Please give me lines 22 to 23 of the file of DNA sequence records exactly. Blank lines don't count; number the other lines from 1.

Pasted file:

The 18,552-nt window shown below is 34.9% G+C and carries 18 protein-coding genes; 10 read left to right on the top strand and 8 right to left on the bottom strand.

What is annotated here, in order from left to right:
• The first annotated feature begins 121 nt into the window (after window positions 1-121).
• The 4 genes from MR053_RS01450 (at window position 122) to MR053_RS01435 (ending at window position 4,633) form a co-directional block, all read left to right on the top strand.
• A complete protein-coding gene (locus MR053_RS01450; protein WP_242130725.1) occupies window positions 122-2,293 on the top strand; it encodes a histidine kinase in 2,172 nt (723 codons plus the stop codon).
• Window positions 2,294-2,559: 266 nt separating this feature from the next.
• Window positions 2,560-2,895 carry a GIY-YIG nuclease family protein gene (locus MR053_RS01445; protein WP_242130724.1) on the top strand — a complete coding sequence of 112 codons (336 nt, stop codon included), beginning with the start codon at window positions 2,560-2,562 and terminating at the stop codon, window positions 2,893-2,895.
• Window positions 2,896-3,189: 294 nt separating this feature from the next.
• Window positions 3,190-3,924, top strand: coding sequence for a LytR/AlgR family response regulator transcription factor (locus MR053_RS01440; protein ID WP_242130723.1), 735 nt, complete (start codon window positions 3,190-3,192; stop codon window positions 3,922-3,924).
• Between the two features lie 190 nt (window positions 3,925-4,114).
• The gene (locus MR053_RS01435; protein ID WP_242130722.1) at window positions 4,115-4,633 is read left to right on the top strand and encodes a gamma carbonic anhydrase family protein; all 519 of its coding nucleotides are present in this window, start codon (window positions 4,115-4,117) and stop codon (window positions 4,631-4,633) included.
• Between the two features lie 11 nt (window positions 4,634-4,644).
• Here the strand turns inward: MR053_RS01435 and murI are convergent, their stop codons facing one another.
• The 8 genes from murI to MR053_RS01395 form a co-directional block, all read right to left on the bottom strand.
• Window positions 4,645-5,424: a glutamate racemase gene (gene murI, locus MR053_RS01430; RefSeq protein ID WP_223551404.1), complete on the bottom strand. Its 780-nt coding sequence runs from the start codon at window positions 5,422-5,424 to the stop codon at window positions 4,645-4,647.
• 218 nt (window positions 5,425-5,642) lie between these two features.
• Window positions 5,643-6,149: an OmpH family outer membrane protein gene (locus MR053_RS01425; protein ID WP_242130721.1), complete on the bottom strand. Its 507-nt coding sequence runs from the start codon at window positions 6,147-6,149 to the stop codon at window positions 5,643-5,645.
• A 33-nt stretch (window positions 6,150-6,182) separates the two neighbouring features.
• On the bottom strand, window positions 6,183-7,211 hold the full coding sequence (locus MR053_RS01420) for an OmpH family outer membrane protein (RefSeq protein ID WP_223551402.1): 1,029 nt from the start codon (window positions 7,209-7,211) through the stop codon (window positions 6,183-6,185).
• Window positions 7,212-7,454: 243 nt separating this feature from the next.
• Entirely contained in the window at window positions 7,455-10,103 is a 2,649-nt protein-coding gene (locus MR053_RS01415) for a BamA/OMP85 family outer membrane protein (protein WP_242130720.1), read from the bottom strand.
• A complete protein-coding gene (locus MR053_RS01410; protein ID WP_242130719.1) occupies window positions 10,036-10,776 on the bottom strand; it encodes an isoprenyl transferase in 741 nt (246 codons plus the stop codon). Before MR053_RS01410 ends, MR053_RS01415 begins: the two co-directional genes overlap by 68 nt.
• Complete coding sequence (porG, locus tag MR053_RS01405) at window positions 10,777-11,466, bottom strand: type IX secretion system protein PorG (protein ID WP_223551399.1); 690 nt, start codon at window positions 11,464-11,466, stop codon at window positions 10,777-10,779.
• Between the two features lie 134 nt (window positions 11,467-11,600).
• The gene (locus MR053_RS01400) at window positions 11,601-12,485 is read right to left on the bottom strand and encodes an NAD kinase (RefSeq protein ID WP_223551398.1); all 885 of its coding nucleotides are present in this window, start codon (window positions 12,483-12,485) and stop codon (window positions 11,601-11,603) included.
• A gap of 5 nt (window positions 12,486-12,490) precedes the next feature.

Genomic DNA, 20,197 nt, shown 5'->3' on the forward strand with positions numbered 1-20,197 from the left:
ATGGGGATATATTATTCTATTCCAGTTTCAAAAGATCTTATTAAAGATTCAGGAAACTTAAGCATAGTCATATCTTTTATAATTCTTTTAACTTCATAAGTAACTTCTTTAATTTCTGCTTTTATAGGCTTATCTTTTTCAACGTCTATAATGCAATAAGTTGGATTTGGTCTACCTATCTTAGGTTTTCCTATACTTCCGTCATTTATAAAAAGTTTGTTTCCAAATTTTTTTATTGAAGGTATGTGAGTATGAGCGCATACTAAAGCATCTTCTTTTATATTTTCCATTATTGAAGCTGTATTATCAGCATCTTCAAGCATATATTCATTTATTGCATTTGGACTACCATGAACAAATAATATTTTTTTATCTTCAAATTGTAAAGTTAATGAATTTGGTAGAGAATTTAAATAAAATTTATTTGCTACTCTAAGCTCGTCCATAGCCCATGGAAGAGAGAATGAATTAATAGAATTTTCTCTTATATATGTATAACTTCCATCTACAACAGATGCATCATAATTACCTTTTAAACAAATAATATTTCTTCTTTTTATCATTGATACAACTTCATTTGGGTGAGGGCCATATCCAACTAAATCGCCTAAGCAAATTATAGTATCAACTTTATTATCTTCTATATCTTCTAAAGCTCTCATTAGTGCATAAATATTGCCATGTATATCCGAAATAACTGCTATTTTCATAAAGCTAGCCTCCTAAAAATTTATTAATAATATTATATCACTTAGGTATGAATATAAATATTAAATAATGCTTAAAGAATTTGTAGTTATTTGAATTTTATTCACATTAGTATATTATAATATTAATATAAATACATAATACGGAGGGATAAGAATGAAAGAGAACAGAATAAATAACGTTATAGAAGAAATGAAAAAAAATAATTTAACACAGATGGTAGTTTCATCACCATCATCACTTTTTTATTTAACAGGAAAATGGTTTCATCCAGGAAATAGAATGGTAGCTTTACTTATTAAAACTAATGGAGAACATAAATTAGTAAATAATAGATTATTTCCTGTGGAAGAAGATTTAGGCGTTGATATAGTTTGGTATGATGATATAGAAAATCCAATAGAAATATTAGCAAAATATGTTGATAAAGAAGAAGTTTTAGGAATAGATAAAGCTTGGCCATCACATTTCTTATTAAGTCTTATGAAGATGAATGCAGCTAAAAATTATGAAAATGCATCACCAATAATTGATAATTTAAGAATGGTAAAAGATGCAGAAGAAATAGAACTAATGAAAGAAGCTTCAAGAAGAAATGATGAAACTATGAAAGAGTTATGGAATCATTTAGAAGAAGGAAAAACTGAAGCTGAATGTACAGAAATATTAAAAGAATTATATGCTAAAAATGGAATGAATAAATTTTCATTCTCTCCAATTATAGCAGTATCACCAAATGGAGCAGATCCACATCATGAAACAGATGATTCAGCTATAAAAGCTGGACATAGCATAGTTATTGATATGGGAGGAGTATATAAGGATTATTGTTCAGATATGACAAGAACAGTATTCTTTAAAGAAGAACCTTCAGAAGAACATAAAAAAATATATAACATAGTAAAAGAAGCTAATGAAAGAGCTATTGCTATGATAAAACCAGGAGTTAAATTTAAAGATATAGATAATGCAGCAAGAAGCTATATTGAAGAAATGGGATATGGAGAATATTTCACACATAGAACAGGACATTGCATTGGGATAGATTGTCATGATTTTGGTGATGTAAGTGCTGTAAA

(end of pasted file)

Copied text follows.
• A complete protein-coding gene (locus MR053_RS01410; protein ID WP_242130719.1) occupies window positions 10,036-10,776 on the bottom strand; it encodes an isoprenyl transferase in 741 nt (246 codons plus the stop codon). Before MR053_RS01410 ends, MR053_RS01415 begins: the two co-directional genes overlap by 68 nt.
• Complete coding sequence (porG, locus tag MR053_RS01405) at window positions 10,777-11,466, bottom strand: type IX secretion system protein PorG (protein ID WP_223551399.1); 690 nt, start codon at window positions 11,464-11,466, stop codon at window positions 10,777-10,779.